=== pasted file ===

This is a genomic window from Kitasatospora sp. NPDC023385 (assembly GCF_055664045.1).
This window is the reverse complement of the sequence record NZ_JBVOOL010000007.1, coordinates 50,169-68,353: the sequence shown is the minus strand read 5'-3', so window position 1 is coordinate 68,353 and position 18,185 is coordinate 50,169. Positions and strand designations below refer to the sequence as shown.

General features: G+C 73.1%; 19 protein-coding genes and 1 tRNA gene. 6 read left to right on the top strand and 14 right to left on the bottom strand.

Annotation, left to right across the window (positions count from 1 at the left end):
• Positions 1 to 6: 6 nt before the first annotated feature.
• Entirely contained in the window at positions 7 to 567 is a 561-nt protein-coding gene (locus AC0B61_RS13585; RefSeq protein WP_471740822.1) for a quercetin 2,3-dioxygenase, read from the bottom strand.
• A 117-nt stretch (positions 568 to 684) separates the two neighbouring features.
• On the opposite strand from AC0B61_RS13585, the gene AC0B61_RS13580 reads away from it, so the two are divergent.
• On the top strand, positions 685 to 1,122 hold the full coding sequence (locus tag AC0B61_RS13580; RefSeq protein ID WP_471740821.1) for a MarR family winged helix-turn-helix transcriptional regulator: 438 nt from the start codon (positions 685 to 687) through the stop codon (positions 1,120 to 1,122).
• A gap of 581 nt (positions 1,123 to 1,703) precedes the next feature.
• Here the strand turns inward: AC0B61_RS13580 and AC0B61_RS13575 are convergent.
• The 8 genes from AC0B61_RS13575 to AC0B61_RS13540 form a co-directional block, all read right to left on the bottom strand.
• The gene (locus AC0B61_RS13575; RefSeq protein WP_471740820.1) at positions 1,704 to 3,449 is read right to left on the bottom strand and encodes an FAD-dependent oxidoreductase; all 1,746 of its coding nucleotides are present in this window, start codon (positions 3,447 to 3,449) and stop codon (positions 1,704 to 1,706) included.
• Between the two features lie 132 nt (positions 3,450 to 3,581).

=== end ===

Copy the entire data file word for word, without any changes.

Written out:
This is a genomic window from Kitasatospora sp. NPDC023385 (assembly GCF_055664045.1).
This window is the reverse complement of the sequence record NZ_JBVOOL010000007.1, coordinates 50,169-68,353: the sequence shown is the minus strand read 5'-3', so window position 1 is coordinate 68,353 and position 18,185 is coordinate 50,169. Positions and strand designations below refer to the sequence as shown.

General features: G+C 73.1%; 19 protein-coding genes and 1 tRNA gene. 6 read left to right on the top strand and 14 right to left on the bottom strand.

Annotation, left to right across the window (positions count from 1 at the left end):
• Positions 1 to 6: 6 nt before the first annotated feature.
• Entirely contained in the window at positions 7 to 567 is a 561-nt protein-coding gene (locus AC0B61_RS13585; RefSeq protein WP_471740822.1) for a quercetin 2,3-dioxygenase, read from the bottom strand.
• A 117-nt stretch (positions 568 to 684) separates the two neighbouring features.
• On the opposite strand from AC0B61_RS13585, the gene AC0B61_RS13580 reads away from it, so the two are divergent.
• On the top strand, positions 685 to 1,122 hold the full coding sequence (locus tag AC0B61_RS13580; RefSeq protein ID WP_471740821.1) for a MarR family winged helix-turn-helix transcriptional regulator: 438 nt from the start codon (positions 685 to 687) through the stop codon (positions 1,120 to 1,122).
• A gap of 581 nt (positions 1,123 to 1,703) precedes the next feature.
• Here the strand turns inward: AC0B61_RS13580 and AC0B61_RS13575 are convergent.
• The 8 genes from AC0B61_RS13575 to AC0B61_RS13540 form a co-directional block, all read right to left on the bottom strand.
• The gene (locus AC0B61_RS13575; RefSeq protein WP_471740820.1) at positions 1,704 to 3,449 is read right to left on the bottom strand and encodes an FAD-dependent oxidoreductase; all 1,746 of its coding nucleotides are present in this window, start codon (positions 3,447 to 3,449) and stop codon (positions 1,704 to 1,706) included.
• Between the two features lie 132 nt (positions 3,450 to 3,581).